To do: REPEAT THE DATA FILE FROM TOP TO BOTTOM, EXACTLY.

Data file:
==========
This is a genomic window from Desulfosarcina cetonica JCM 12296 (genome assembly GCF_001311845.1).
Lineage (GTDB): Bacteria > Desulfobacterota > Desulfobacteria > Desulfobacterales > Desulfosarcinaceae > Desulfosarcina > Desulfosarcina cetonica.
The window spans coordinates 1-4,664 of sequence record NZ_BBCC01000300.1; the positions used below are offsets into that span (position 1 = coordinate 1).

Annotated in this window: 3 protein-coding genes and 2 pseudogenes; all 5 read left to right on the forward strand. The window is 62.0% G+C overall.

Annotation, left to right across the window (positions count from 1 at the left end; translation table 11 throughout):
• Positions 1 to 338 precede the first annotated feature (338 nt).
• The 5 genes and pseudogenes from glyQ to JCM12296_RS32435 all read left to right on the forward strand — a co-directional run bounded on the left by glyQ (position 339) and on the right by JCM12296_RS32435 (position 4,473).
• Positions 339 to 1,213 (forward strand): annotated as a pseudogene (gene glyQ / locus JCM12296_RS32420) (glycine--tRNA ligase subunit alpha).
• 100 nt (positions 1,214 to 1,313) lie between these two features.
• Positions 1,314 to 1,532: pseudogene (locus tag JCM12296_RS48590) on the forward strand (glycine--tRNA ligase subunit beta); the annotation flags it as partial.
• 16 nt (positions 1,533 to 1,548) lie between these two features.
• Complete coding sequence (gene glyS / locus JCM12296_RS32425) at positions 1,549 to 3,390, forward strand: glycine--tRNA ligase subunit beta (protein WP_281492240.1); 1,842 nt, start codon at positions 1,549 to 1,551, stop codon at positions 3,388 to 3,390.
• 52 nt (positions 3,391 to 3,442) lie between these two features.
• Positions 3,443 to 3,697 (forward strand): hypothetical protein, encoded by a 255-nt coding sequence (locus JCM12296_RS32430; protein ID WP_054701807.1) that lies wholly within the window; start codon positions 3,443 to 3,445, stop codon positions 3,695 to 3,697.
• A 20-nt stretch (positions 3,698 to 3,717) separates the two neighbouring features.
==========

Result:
This is a genomic window from Desulfosarcina cetonica JCM 12296 (genome assembly GCF_001311845.1).
Lineage (GTDB): Bacteria > Desulfobacterota > Desulfobacteria > Desulfobacterales > Desulfosarcinaceae > Desulfosarcina > Desulfosarcina cetonica.
The window spans coordinates 1-4,664 of sequence record NZ_BBCC01000300.1; the positions used below are offsets into that span (position 1 = coordinate 1).

Annotated in this window: 3 protein-coding genes and 2 pseudogenes; all 5 read left to right on the forward strand. The window is 62.0% G+C overall.

Annotation, left to right across the window (positions count from 1 at the left end; translation table 11 throughout):
• Positions 1 to 338 precede the first annotated feature (338 nt).
• The 5 genes and pseudogenes from glyQ to JCM12296_RS32435 all read left to right on the forward strand — a co-directional run bounded on the left by glyQ (position 339) and on the right by JCM12296_RS32435 (position 4,473).
• Positions 339 to 1,213 (forward strand): annotated as a pseudogene (gene glyQ / locus JCM12296_RS32420) (glycine--tRNA ligase subunit alpha).
• 100 nt (positions 1,214 to 1,313) lie between these two features.
• Positions 1,314 to 1,532: pseudogene (locus tag JCM12296_RS48590) on the forward strand (glycine--tRNA ligase subunit beta); the annotation flags it as partial.
• 16 nt (positions 1,533 to 1,548) lie between these two features.
• Complete coding sequence (gene glyS / locus JCM12296_RS32425) at positions 1,549 to 3,390, forward strand: glycine--tRNA ligase subunit beta (protein WP_281492240.1); 1,842 nt, start codon at positions 1,549 to 1,551, stop codon at positions 3,388 to 3,390.
• 52 nt (positions 3,391 to 3,442) lie between these two features.
• Positions 3,443 to 3,697 (forward strand): hypothetical protein, encoded by a 255-nt coding sequence (locus JCM12296_RS32430; protein ID WP_054701807.1) that lies wholly within the window; start codon positions 3,443 to 3,445, stop codon positions 3,695 to 3,697.
• A 20-nt stretch (positions 3,698 to 3,717) separates the two neighbouring features.